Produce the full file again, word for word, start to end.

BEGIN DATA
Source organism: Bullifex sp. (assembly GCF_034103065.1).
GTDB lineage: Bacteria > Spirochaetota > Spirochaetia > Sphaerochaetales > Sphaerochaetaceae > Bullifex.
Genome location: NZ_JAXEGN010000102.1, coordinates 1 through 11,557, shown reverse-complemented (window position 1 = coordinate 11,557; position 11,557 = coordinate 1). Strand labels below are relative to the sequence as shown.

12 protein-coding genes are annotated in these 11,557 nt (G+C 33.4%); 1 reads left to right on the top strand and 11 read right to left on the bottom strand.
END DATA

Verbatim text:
Source organism: Bullifex sp. (assembly GCF_034103065.1).
GTDB lineage: Bacteria > Spirochaetota > Spirochaetia > Sphaerochaetales > Sphaerochaetaceae > Bullifex.
Genome location: NZ_JAXEGN010000102.1, coordinates 1 through 11,557, shown reverse-complemented (window position 1 = coordinate 11,557; position 11,557 = coordinate 1). Strand labels below are relative to the sequence as shown.

12 protein-coding genes are annotated in these 11,557 nt (G+C 33.4%); 1 reads left to right on the top strand and 11 read right to left on the bottom strand.